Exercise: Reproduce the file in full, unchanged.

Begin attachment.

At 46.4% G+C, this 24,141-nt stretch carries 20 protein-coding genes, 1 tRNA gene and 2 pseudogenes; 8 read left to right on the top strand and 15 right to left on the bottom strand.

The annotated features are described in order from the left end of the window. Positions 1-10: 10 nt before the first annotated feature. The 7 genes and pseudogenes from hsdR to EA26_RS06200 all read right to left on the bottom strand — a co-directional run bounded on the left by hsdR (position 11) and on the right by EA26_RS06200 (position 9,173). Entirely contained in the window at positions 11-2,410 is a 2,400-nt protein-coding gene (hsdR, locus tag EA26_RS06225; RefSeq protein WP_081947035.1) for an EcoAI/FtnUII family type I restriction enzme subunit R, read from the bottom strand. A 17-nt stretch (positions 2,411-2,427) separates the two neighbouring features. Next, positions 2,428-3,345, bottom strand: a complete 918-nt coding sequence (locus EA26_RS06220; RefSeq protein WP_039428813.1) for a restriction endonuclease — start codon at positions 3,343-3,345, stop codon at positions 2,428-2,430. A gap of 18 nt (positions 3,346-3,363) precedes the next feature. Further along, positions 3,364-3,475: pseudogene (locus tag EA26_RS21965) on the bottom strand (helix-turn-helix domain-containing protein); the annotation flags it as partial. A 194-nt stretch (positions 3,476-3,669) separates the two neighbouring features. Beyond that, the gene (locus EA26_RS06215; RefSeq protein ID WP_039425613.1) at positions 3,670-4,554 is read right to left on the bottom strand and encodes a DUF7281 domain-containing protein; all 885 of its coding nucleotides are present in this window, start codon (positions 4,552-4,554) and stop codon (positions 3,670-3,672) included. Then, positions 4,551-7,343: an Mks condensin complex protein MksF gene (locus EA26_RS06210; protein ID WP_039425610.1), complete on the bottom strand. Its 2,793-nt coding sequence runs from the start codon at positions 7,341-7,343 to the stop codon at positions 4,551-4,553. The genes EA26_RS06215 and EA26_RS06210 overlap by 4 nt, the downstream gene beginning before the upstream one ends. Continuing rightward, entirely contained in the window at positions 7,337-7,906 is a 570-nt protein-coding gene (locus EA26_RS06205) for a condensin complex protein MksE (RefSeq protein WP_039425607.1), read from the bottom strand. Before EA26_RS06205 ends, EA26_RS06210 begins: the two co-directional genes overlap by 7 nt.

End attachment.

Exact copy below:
At 46.4% G+C, this 24,141-nt stretch carries 20 protein-coding genes, 1 tRNA gene and 2 pseudogenes; 8 read left to right on the top strand and 15 right to left on the bottom strand.

The annotated features are described in order from the left end of the window. Positions 1-10: 10 nt before the first annotated feature. The 7 genes and pseudogenes from hsdR to EA26_RS06200 all read right to left on the bottom strand — a co-directional run bounded on the left by hsdR (position 11) and on the right by EA26_RS06200 (position 9,173). Entirely contained in the window at positions 11-2,410 is a 2,400-nt protein-coding gene (hsdR, locus tag EA26_RS06225; RefSeq protein WP_081947035.1) for an EcoAI/FtnUII family type I restriction enzme subunit R, read from the bottom strand. A 17-nt stretch (positions 2,411-2,427) separates the two neighbouring features. Next, positions 2,428-3,345, bottom strand: a complete 918-nt coding sequence (locus EA26_RS06220; RefSeq protein WP_039428813.1) for a restriction endonuclease — start codon at positions 3,343-3,345, stop codon at positions 2,428-2,430. A gap of 18 nt (positions 3,346-3,363) precedes the next feature. Further along, positions 3,364-3,475: pseudogene (locus tag EA26_RS21965) on the bottom strand (helix-turn-helix domain-containing protein); the annotation flags it as partial. A 194-nt stretch (positions 3,476-3,669) separates the two neighbouring features. Beyond that, the gene (locus EA26_RS06215; RefSeq protein ID WP_039425613.1) at positions 3,670-4,554 is read right to left on the bottom strand and encodes a DUF7281 domain-containing protein; all 885 of its coding nucleotides are present in this window, start codon (positions 4,552-4,554) and stop codon (positions 3,670-3,672) included. Then, positions 4,551-7,343: an Mks condensin complex protein MksF gene (locus EA26_RS06210; protein ID WP_039425610.1), complete on the bottom strand. Its 2,793-nt coding sequence runs from the start codon at positions 7,341-7,343 to the stop codon at positions 4,551-4,553. The genes EA26_RS06215 and EA26_RS06210 overlap by 4 nt, the downstream gene beginning before the upstream one ends. Continuing rightward, entirely contained in the window at positions 7,337-7,906 is a 570-nt protein-coding gene (locus EA26_RS06205) for a condensin complex protein MksE (RefSeq protein WP_039425607.1), read from the bottom strand. Before EA26_RS06205 ends, EA26_RS06210 begins: the two co-directional genes overlap by 7 nt.